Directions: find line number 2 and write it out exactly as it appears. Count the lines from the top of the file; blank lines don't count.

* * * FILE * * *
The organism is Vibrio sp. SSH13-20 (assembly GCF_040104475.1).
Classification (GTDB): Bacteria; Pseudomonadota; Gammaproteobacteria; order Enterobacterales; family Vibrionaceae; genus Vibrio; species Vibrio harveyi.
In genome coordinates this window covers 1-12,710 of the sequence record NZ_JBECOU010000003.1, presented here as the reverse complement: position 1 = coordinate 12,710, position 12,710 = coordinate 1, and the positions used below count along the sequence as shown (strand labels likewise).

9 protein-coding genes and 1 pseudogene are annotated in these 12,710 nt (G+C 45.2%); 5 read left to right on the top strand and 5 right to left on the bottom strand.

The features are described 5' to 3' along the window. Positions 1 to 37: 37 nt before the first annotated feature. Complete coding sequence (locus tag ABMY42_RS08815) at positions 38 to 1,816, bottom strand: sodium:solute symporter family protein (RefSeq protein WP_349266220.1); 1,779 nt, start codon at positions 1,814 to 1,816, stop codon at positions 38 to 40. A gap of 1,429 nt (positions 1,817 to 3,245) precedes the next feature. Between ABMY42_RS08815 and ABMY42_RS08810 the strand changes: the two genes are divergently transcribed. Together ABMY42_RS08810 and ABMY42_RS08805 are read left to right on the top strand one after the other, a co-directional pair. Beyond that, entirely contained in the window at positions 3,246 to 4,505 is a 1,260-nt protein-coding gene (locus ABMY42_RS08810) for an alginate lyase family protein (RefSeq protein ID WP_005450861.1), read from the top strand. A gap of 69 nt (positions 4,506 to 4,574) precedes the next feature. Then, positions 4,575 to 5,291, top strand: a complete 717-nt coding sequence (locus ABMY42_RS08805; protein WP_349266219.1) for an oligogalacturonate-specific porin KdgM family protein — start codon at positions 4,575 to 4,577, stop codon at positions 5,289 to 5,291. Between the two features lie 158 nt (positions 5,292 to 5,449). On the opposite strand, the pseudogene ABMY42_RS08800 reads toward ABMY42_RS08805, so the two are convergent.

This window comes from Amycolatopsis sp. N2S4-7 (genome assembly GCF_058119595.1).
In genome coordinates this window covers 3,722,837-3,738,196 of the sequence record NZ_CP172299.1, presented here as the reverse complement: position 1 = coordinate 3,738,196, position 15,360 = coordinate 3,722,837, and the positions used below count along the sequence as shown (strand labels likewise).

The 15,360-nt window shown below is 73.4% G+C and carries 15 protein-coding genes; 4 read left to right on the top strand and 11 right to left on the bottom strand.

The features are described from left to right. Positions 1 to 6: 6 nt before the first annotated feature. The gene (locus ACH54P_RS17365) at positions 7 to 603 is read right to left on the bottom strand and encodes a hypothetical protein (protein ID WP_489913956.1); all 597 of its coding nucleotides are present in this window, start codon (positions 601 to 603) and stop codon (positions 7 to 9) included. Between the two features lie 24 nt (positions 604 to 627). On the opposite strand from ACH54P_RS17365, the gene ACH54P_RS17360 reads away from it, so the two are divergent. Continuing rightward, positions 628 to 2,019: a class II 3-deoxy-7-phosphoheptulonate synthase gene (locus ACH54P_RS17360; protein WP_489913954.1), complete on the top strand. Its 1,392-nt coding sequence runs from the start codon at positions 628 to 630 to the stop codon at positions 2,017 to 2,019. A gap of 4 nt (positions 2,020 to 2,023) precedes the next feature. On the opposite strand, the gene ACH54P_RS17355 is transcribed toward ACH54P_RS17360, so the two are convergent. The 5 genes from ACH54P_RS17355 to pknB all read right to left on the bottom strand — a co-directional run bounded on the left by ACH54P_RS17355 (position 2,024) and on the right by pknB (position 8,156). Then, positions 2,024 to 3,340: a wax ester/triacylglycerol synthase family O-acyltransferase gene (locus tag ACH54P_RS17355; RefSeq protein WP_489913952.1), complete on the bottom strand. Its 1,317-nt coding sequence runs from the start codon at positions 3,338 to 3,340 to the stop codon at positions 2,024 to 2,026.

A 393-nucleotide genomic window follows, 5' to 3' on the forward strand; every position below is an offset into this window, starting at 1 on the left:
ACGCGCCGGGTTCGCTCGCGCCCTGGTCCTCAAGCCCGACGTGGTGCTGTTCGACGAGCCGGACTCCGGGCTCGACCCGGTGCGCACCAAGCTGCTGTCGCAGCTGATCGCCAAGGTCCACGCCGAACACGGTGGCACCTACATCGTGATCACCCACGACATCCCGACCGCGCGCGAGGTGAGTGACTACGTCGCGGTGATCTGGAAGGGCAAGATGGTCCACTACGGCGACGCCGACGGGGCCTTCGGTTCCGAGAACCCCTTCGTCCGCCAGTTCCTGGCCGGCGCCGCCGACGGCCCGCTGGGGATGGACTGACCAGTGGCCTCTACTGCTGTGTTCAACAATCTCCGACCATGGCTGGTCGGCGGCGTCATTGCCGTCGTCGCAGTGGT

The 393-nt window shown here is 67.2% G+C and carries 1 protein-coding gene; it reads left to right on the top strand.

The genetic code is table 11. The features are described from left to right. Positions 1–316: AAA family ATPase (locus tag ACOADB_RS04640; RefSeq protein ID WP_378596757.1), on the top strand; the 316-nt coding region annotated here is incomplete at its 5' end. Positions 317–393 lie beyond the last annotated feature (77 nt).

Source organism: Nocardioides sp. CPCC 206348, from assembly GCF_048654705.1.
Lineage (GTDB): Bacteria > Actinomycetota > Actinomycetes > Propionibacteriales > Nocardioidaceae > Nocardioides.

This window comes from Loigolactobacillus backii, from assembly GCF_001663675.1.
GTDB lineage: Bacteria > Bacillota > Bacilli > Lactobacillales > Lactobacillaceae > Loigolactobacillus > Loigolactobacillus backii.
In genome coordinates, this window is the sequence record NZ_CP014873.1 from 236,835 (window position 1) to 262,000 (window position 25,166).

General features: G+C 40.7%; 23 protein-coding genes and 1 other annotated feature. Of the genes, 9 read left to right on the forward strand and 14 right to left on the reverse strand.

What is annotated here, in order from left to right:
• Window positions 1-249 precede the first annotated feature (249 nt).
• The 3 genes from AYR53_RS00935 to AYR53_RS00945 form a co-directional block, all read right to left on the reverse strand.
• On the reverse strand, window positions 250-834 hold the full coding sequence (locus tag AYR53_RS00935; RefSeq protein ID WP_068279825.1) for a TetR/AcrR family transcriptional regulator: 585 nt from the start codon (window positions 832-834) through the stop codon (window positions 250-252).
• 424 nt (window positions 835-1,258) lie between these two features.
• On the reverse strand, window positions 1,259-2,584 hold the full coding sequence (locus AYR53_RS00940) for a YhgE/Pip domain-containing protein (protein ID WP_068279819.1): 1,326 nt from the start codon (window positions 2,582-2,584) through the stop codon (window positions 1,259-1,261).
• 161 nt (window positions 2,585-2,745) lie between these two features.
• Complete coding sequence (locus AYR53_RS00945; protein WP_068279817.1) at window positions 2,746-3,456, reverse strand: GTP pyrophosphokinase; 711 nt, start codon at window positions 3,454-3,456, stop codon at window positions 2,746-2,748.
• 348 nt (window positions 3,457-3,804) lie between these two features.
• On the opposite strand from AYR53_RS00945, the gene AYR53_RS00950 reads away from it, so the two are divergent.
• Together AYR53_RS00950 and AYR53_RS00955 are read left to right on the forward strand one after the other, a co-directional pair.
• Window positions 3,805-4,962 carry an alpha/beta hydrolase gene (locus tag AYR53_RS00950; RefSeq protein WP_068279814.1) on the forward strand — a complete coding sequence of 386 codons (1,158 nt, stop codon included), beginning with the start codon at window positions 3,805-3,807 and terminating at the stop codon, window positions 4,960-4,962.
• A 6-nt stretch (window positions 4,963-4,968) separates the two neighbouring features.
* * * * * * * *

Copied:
Classification (GTDB): Bacteria; Pseudomonadota; Gammaproteobacteria; order Enterobacterales; family Vibrionaceae; genus Vibrio; species Vibrio harveyi.